Bins are sets of indices which tells which magnitude should be added. Indices are calculated using exponential function because lower frequencies has higher impact on the signal. In other words: the higher frequency the wider range or bandwidth.

To evaluate those bins there is Python function:

def list_bonds(min_freq, max_freq, sampling_rate, samples_count, bands_count)

And entire script returns file containing ready to use array:

int bands[255] = {
0, 0, 0, 1, 2, 3, 4, 4, 5, 5, 5, 6, 6, 7, 7, 7, 7, 7, 8, 8, 8, 8, 9, 9, 9, 9, 9, 9, 10, 10, 10, 10, 
10, 10, 10, 10, 10, 11, 11, 11, 11, 11, 11, 11, 11, 11, 11, 12, 12, 12, 12, 12, 12, 12, 12, 12, 12, 12, 12, 12, 13, 13, 13, 13, 
13, 13, 13, 13, 13, 13, 13, 13, 13, 13, 13, 13, 13, 14, 14, 14, 14, 14, 14, 14, 14, 14, 14, 14, 14, 14, 14, 14, 14, 14, 14, 14, 
14, 14, 14, 15, 15, 15, 15, 15, 15, 15, 15, 15, 15, 15, 15, 15, 15, 15, 15, 15, 15, 15, 15, 15, 15, 15, 15, 15, 15, 15, 16, 16, 
16, 16, 16, 16, 16, 16, 16, 16, 16, 16, 16, 16, 16, 16, 16, 16, 16, 16, 16, 16, 16, 16, 16, 16, 16, 16, 16, 16, 16, 16, 16, 16, 
17, 17, 17, 17, 17, 17, 17, 17, 17, 17, 17, 17, 17, 17, 17, 17, 17, 17, 17, 17, 17, 17, 17, 17, 17, 17, 17, 17, 17, 17, 17, 17, 
17, 17, 17, 17, 17, 17, 17, 17, 17, 17, 17, 17, 17, 18, 18, 18, 18, 18, 18, 18, 18, 18, 18, 18, 18, 18, 18, 18, 18, 18, 18, 18, 
18, 18, 18, 18, 18, 18, 18, 18, 18, 18, 18, 18, 18, 18, 18, 18, 18, 18, 18, 18, 18, 18, 18, 18, 18, 18, 18, 18, 18, 18, 18};

This array holds all 256 indices, so for example: program iterates over fresh magnitudes array and it should somehow transfer them to 19 bounds. It starts in index 0 and looks at the table (actually it is called Lookup Table) and sees that index 0 should be added to band 0. Indices 1 and 2 also. Then it adds to bound 1, 2, etc.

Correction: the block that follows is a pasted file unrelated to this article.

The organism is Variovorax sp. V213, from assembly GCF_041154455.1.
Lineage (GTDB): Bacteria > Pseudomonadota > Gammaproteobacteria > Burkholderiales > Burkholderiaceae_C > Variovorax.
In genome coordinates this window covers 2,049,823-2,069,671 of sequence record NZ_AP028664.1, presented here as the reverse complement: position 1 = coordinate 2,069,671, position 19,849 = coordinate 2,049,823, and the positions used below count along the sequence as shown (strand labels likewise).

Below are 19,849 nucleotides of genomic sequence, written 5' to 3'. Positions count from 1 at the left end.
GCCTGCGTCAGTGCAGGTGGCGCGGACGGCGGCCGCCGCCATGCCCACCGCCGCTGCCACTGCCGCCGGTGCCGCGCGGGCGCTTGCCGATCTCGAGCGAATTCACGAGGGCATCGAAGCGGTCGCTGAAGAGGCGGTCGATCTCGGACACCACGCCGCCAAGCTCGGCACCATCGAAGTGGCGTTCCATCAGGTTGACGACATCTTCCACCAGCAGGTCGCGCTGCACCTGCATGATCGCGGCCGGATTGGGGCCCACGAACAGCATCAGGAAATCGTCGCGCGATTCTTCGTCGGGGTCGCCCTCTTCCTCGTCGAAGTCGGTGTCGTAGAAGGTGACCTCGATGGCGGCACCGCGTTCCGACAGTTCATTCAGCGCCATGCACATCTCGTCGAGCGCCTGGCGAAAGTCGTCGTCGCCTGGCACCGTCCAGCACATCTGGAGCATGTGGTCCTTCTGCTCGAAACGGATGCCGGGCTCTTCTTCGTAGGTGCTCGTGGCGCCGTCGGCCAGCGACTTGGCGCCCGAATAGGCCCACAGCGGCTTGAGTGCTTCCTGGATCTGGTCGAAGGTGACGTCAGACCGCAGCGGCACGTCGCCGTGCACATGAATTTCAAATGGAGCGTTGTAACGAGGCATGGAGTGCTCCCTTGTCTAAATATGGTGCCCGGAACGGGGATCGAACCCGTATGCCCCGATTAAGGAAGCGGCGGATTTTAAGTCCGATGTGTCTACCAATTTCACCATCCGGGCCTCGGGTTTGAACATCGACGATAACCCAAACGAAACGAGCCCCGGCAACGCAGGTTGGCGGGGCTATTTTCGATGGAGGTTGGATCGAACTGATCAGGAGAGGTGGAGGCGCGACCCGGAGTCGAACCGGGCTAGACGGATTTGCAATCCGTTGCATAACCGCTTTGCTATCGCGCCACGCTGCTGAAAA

Those lets say heights are used to animate LEDs. Changing in height called is first derivative - velocity and changing in velocity acceleration. Using basic physics you can simulate motion and applying gravity you can make bars drop dynamically. You can find this function in ffthsv.cpp file:

void calc_movement(double* thrs, double* pos, double* vel, double grav, int datalen, double dt, double* diffs) {
    for(int i = 0; i < BANDS_COUNT; i++) {
        pos[i] += dt * vel[i];

        if(pos[i] < 0.0) {
            pos[i] = 0.0;
            vel[i] = 0.0;

        if(pos[i] > 21.0) {
            pos[i] = 21.0;
            vel[i] = 0.0;

    for(int i = 0; i < BANDS_COUNT; i++) {
        thrs[i] = constrain(thrs[i], 0.0, 21.0);

        diffs[i] = thrs[i] - pos[i];
        if(diffs[i] >= 0.0) {
            pos[i] = thrs[i];
            vel[i] = 0;
            vel[i] += -grav * dt - 0.5;


There is very convenient way of implementing custom effects by using template function handler:

typedef void (*effect_handler_t)(const int* bar_heights, const double* bar_thrs, double* energy, CRGB* display_leds, CRGB* base_leds);

It contains all parameters needed to evaluate current frame of animation and save it to buffer so that it will be displayed at the end of update call.

Inside effects.cpp file you can find example function which is then passed as pointer in the main.cpp file.

Step 18: Final Effects and Plans

Animation are played smoothly with 30 Hz refresh rate. Check out all my video on on Youtube channel Pyrograf to see more. I will upload updates of this project so consider subscribing and commenting to help me continue improving this construction. In future I want to add external SPI or I2S ADC for example ADS1256 and WiFi connectivity.

Thank you for reading, I hope it will inspire you as PLATINUM inspired me :)

Despite YouTube and GitHub you can find me on: